7. Where do you see yourself in 5 years?
  8. What are some of the biggest challenges you have faced/are facing as a UX designer?

If you are a junior UX designer, you might have realized that you don’t have instant answers to some of the questions. No problem! If you are applying for junior positions you can always talk about your passion projects or the projects you’ve done in a bootcamp. It doesn’t matter that the project wasn’t shipped. What matters is that you have answers.

👉 Pro tip: Use examples whenever possible! They just make everything feel more real and impressive. For this purpose, your best weapon is your UX designer portfolio with your case studies. Be ready to pop out your tablet or computer, so you can demonstrate everything that you are talking about.

Screenshot of Shubham's ux portfolio and a case study
UX portfolio & case study made with UXfolio

3. UX design process-related interview questions

Most UX designers have their own process and their very own reasons for preferring that process. Again, some of the questions – about your methodology – are best answered with the aid of your case studies.

Don’t be shy! If you are not asked to show your process through a portfolio, take the leap and offer to present your process and methodology through actual case studies. It’ll prove that you’re not afraid to take the necessary steps to help your cause.


  1. Talk us through your design process!
  2. List and describe the design methods that you use!
  3. With the use of a case study from your portfolio, walk us through your process and methods in use!
  4. Show us your portfolio!
  5. How do you make feature-related decisions?
  6. Can you share some experience dealing with research and usability testing?
  7. Show us a design example that solved a business problem.
  8. Do you practice universal design? How do you make a product accessible to users with disabilities?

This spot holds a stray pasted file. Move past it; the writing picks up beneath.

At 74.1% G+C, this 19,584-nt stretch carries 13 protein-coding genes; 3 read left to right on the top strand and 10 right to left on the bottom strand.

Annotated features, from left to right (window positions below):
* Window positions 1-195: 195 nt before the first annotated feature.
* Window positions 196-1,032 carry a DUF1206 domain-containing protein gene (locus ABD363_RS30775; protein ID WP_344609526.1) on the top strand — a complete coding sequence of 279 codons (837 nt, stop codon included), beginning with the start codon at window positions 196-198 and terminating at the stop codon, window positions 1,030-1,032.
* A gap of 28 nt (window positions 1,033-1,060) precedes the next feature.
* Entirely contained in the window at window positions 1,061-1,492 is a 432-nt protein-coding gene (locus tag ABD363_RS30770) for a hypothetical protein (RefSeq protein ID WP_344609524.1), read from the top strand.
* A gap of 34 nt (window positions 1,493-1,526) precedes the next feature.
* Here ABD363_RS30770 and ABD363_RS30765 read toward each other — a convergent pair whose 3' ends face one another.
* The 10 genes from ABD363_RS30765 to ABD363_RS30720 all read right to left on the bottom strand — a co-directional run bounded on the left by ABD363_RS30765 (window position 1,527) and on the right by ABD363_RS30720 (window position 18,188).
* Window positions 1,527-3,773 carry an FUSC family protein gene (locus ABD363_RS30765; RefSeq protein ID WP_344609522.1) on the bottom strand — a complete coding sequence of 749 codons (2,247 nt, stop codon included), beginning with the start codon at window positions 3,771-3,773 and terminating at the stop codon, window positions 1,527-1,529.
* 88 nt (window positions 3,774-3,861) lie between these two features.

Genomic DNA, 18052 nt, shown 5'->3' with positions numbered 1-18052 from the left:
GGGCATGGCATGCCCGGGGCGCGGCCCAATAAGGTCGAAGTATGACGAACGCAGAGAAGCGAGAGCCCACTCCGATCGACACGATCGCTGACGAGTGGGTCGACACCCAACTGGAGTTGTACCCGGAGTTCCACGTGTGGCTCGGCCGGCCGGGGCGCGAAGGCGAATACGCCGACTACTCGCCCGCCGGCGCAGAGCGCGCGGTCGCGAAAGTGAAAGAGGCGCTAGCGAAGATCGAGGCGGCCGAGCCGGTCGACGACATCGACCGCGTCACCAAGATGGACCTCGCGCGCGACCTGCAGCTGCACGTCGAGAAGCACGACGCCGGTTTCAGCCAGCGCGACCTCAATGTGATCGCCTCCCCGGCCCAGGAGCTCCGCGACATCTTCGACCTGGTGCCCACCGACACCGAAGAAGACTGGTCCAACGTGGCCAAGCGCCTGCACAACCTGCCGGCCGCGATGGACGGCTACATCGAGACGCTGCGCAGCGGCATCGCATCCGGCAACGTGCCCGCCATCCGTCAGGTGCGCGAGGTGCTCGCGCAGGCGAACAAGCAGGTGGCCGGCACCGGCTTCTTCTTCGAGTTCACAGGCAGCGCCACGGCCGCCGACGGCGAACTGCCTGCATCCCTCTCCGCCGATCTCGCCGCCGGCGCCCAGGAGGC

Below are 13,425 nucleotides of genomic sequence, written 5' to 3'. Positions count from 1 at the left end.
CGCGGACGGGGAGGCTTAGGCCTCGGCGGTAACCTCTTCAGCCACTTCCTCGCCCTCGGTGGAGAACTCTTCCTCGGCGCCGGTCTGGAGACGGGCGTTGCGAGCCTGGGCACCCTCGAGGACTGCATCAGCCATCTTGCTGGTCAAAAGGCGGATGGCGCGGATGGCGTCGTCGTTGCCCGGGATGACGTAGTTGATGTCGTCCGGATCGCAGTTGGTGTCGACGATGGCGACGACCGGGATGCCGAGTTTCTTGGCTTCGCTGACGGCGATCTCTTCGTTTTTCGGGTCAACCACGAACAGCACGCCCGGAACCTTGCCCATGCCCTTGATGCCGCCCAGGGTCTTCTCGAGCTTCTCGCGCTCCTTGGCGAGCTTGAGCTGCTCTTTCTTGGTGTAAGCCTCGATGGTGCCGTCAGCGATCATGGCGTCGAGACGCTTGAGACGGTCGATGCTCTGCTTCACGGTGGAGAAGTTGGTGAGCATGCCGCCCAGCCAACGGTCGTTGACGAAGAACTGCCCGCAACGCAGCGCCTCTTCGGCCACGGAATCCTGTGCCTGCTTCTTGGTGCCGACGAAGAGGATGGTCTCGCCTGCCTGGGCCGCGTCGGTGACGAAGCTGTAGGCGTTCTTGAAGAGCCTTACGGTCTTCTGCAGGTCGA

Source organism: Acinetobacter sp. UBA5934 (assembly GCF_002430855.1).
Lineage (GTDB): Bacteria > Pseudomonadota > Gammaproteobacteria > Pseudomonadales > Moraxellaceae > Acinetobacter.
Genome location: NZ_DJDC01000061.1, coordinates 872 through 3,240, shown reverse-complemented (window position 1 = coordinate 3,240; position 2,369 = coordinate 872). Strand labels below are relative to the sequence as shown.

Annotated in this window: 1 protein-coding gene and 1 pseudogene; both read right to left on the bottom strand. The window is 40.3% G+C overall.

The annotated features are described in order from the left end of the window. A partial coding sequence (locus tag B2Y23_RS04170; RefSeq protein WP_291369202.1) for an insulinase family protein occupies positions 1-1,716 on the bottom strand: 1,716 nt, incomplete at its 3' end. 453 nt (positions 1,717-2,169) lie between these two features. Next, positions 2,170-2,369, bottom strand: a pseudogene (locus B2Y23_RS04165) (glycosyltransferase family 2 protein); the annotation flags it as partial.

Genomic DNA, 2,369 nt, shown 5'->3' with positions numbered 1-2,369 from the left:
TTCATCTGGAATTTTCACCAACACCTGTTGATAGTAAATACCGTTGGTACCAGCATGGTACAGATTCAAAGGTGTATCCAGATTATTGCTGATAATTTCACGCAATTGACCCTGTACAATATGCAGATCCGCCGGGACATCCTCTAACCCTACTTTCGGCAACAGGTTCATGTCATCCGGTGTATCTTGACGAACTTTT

👉 Pro tip: You have two options here. First, to present a printed portfolio or use a tablet/computer to present a digital portfolio. If you go with a printed portfolio, make sure to organize it into some type of a file, so your pages don’t get mixed up. There is nothing worse when your portfolio gets messed up in the middle of an interview and you cannot find the part that you need. It gives a bad impression, even if it isn’t necessarily your fault.

Screenshot of Max's ux portfolio and a case study
UX portfolio & case study made with UXfolio
Banner showing a screen with an open portfolio

4. Questions about inspiration and motivation

We can all agree that UX education does not end after you leave a UX bootcamp. The best designers are always aware –  and ahead – of new trends and innovations related to their profession. Continuous and conscious self-improvement is important in all fields.

Before a UX designer interview, collect your thoughts about ways you are improving yourself on the regular. It can be reading, practicing design, listening to podcasts, or basically anything that is related to your work. Just make sure that you can give concrete examples if you’re asked to.